A special thank you this week to our friends from St. Celestine Parish, Elmwoord Park in the congregation.

Homily Transcript

The Son of Man has come to seek and to save what was lost. Zacchaeus climbing a sycamore tree in order to see Jesus, to get a better view. You might say that he was at one time lost but is now found. This reminds me of Pope Francis’ visit to the United States, in which I stood along a crowded street with my brother in New York on Fifth Avenue. We stood far from the curbside with the crowd just trying to see a glimpse of the pope’s motorcade go by. Many of us were on our tippy toes to try to get a glimpse. I felt strange though when I was there because all a sudden from the crowd, a stranger called out and said, “You know, this is like Zacchaeus.”

The Lord is calling us though to get new insight in envisioning Christ. In today’s gospel, Jesus encounters the wealthy and the unpopular tax collector Zacchaeus. He felt an urging to find out more about Jesus, but because he was short in stature and standing on his tippy toes wouldn’t even help, he climbed a tree so he could see Jesus. Maybe there was an internal call that was not really visible, a call in the inside of his heart, a call to conversion. As the Lord Jesus called Zacchaeus by name, “Come down quickly. For today, I must stay in your house,” and so he came down quickly and joyfully received the Lord into his home. “Behold,” he said, “Half of my possessions, Lord, I shall give to the poor and if I’ve extorted anything from anyone, I shall pay it back four times over.” Jesus responded to this and said, “Today salvation has come to this house because this man is a descendant of Abraham. For the Son of Man has come to seek and to save what was lost.”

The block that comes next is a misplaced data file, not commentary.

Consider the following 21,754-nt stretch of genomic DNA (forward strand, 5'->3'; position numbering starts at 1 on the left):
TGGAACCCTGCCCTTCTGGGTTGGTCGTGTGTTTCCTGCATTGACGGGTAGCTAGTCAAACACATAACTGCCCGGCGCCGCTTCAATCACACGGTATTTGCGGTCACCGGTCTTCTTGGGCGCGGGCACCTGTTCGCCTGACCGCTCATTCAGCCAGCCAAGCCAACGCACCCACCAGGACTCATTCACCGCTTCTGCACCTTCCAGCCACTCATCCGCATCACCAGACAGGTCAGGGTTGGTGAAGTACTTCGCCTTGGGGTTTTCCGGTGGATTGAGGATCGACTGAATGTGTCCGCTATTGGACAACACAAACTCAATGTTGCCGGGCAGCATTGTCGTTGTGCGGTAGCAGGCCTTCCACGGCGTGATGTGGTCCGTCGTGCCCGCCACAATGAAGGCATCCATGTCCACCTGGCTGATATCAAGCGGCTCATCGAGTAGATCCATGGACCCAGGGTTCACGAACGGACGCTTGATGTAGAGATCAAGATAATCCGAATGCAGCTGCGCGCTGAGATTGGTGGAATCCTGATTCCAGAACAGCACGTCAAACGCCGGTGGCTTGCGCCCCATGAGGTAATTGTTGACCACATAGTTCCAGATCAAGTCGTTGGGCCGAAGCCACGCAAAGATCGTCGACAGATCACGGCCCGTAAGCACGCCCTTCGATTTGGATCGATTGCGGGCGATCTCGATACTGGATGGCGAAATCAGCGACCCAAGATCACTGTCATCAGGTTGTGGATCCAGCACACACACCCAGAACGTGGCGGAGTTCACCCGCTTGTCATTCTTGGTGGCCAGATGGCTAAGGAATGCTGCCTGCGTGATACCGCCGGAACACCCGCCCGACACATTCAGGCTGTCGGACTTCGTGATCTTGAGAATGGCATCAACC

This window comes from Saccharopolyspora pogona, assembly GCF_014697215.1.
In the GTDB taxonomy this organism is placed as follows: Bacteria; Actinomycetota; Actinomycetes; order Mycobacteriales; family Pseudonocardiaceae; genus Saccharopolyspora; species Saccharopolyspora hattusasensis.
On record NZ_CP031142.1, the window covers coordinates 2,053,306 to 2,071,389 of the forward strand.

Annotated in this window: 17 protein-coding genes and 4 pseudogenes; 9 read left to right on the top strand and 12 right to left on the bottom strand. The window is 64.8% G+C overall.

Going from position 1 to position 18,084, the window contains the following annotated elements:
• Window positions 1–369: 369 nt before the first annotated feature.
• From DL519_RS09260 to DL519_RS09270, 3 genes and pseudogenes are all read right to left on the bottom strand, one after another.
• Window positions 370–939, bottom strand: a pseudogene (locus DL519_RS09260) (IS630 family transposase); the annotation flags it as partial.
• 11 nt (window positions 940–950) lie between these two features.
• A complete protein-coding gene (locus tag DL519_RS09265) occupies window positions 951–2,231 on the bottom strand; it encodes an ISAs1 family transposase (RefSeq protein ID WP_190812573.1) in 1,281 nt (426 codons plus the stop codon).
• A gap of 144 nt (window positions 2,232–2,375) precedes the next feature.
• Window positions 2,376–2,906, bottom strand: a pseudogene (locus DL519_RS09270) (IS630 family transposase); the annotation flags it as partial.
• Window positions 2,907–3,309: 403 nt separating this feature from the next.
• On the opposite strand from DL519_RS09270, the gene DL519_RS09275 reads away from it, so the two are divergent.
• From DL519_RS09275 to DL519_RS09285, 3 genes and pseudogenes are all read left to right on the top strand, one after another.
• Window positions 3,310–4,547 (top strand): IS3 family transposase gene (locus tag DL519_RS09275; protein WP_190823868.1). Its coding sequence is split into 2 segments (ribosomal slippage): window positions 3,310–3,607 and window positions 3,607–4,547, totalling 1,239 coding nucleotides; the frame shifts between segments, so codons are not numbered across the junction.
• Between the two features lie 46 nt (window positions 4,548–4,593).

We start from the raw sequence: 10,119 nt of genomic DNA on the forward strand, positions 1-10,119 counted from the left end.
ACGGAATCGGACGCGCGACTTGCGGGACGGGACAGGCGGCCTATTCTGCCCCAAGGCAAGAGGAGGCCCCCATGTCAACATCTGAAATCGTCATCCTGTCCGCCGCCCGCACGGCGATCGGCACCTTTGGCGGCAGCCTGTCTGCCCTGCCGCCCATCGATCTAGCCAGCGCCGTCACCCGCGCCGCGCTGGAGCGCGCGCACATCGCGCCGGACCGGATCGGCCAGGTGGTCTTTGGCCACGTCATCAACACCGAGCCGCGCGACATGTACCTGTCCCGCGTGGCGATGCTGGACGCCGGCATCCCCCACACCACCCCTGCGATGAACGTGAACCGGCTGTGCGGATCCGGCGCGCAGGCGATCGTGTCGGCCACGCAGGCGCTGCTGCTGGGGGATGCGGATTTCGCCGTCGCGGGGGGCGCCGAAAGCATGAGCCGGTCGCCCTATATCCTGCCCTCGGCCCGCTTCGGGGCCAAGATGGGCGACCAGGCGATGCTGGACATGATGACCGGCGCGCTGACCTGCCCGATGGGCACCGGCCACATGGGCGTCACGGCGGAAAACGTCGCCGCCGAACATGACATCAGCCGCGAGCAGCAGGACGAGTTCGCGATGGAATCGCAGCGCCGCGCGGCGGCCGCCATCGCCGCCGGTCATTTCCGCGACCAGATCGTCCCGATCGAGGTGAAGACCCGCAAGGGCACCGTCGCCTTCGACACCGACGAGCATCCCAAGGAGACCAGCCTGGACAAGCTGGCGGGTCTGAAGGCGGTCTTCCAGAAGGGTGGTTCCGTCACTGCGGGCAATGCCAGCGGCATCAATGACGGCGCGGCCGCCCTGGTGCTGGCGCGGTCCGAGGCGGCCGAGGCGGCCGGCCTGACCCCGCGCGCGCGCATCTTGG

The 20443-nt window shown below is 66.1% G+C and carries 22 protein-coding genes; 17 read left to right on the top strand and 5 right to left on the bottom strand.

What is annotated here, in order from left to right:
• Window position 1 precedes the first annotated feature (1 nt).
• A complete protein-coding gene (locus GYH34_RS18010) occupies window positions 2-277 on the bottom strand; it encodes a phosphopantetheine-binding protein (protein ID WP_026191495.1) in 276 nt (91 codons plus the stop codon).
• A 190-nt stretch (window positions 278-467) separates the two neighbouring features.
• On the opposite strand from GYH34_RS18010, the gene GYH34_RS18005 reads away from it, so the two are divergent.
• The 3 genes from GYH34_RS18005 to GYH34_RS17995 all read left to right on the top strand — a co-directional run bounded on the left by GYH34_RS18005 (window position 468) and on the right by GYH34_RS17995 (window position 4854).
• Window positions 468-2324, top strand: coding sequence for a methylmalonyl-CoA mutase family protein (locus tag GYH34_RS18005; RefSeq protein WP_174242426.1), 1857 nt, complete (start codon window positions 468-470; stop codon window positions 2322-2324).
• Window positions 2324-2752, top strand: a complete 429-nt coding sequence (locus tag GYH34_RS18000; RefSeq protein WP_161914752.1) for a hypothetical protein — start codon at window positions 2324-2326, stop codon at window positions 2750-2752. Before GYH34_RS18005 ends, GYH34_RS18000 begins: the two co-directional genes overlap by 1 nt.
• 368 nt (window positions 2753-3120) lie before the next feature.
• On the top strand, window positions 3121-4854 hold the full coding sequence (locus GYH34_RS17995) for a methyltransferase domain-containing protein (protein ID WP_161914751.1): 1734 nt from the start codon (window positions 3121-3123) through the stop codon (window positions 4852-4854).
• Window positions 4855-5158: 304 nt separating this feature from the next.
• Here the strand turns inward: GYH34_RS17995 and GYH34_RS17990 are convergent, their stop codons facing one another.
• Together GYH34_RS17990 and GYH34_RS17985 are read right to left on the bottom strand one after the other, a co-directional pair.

This reminds me of the parable, the Prodigal Son, when the son returns home after squandering all his father’s money and property. Losing his inheritance, he finally returns home only to find his father seeking after him, moving toward him, offering him forgiveness. During the Jubilee year of mercy and as we approach All Saints Day, let us recognize that that call that the Lord gives to us by name to move closer is a call to conversion. The Saints responded to it and we, too, must joyfully recognize, joyfully welcome the Lord in our midst in the Eucharist. May our conversion and communion renew and strengthen us each day to get a new view, a new perspective, seeking Christ’s forgiveness for the Son of Man has come to seek and to save what was lost.